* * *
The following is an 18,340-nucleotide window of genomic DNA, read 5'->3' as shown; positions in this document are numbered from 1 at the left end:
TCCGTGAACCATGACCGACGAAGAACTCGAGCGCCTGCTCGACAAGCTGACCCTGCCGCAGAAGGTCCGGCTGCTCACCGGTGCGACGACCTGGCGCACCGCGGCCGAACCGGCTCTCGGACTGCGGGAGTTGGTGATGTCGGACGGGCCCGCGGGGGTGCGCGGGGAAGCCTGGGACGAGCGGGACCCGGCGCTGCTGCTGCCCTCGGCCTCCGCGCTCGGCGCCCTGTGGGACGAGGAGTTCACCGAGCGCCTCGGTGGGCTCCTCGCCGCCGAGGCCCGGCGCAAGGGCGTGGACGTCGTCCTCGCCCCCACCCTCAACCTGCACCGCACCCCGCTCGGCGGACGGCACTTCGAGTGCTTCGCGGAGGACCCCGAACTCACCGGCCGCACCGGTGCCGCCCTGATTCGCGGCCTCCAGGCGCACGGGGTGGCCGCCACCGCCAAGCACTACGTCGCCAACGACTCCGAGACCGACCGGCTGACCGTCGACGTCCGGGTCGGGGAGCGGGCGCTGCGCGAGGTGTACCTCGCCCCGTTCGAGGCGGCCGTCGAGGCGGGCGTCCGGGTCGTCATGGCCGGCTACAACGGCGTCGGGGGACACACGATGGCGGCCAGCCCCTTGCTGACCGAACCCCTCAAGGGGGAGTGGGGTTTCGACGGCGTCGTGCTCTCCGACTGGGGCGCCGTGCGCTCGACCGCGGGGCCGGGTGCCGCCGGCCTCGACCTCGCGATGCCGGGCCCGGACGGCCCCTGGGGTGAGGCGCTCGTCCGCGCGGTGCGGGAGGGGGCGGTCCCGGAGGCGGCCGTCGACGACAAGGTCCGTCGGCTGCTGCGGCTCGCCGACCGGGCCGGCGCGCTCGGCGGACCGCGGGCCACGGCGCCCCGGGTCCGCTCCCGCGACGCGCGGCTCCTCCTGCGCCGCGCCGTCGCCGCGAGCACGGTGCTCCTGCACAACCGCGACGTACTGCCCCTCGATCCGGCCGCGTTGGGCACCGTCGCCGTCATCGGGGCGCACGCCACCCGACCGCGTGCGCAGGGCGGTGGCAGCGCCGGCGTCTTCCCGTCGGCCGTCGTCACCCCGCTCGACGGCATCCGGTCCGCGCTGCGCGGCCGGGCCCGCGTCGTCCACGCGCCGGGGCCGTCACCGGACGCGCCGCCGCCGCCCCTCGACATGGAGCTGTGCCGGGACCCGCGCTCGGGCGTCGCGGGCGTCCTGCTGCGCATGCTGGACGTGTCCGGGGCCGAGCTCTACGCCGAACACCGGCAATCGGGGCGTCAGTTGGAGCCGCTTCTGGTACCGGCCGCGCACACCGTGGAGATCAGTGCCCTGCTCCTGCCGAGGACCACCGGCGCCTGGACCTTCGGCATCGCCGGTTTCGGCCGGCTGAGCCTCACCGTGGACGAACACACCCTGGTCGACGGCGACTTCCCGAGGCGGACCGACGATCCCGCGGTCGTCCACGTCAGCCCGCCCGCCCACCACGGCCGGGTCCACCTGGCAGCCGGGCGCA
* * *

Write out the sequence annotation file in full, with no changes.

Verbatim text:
The following is an 18,340-nucleotide window of genomic DNA, read 5'->3' as shown; positions in this document are numbered from 1 at the left end:
TCCGTGAACCATGACCGACGAAGAACTCGAGCGCCTGCTCGACAAGCTGACCCTGCCGCAGAAGGTCCGGCTGCTCACCGGTGCGACGACCTGGCGCACCGCGGCCGAACCGGCTCTCGGACTGCGGGAGTTGGTGATGTCGGACGGGCCCGCGGGGGTGCGCGGGGAAGCCTGGGACGAGCGGGACCCGGCGCTGCTGCTGCCCTCGGCCTCCGCGCTCGGCGCCCTGTGGGACGAGGAGTTCACCGAGCGCCTCGGTGGGCTCCTCGCCGCCGAGGCCCGGCGCAAGGGCGTGGACGTCGTCCTCGCCCCCACCCTCAACCTGCACCGCACCCCGCTCGGCGGACGGCACTTCGAGTGCTTCGCGGAGGACCCCGAACTCACCGGCCGCACCGGTGCCGCCCTGATTCGCGGCCTCCAGGCGCACGGGGTGGCCGCCACCGCCAAGCACTACGTCGCCAACGACTCCGAGACCGACCGGCTGACCGTCGACGTCCGGGTCGGGGAGCGGGCGCTGCGCGAGGTGTACCTCGCCCCGTTCGAGGCGGCCGTCGAGGCGGGCGTCCGGGTCGTCATGGCCGGCTACAACGGCGTCGGGGGACACACGATGGCGGCCAGCCCCTTGCTGACCGAACCCCTCAAGGGGGAGTGGGGTTTCGACGGCGTCGTGCTCTCCGACTGGGGCGCCGTGCGCTCGACCGCGGGGCCGGGTGCCGCCGGCCTCGACCTCGCGATGCCGGGCCCGGACGGCCCCTGGGGTGAGGCGCTCGTCCGCGCGGTGCGGGAGGGGGCGGTCCCGGAGGCGGCCGTCGACGACAAGGTCCGTCGGCTGCTGCGGCTCGCCGACCGGGCCGGCGCGCTCGGCGGACCGCGGGCCACGGCGCCCCGGGTCCGCTCCCGCGACGCGCGGCTCCTCCTGCGCCGCGCCGTCGCCGCGAGCACGGTGCTCCTGCACAACCGCGACGTACTGCCCCTCGATCCGGCCGCGTTGGGCACCGTCGCCGTCATCGGGGCGCACGCCACCCGACCGCGTGCGCAGGGCGGTGGCAGCGCCGGCGTCTTCCCGTCGGCCGTCGTCACCCCGCTCGACGGCATCCGGTCCGCGCTGCGCGGCCGGGCCCGCGTCGTCCACGCGCCGGGGCCGTCACCGGACGCGCCGCCGCCGCCCCTCGACATGGAGCTGTGCCGGGACCCGCGCTCGGGCGTCGCGGGCGTCCTGCTGCGCATGCTGGACGTGTCCGGGGCCGAGCTCTACGCCGAACACCGGCAATCGGGGCGTCAGTTGGAGCCGCTTCTGGTACCGGCCGCGCACACCGTGGAGATCAGTGCCCTGCTCCTGCCGAGGACCACCGGCGCCTGGACCTTCGGCATCGCCGGTTTCGGCCGGCTGAGCCTCACCGTGGACGAACACACCCTGGTCGACGGCGACTTCCCGAGGCGGACCGACGATCCCGCGGTCGTCCACGTCAGCCCGCCCGCCCACCACGGCCGGGTCCACCTGGCAGCCGGGCGCA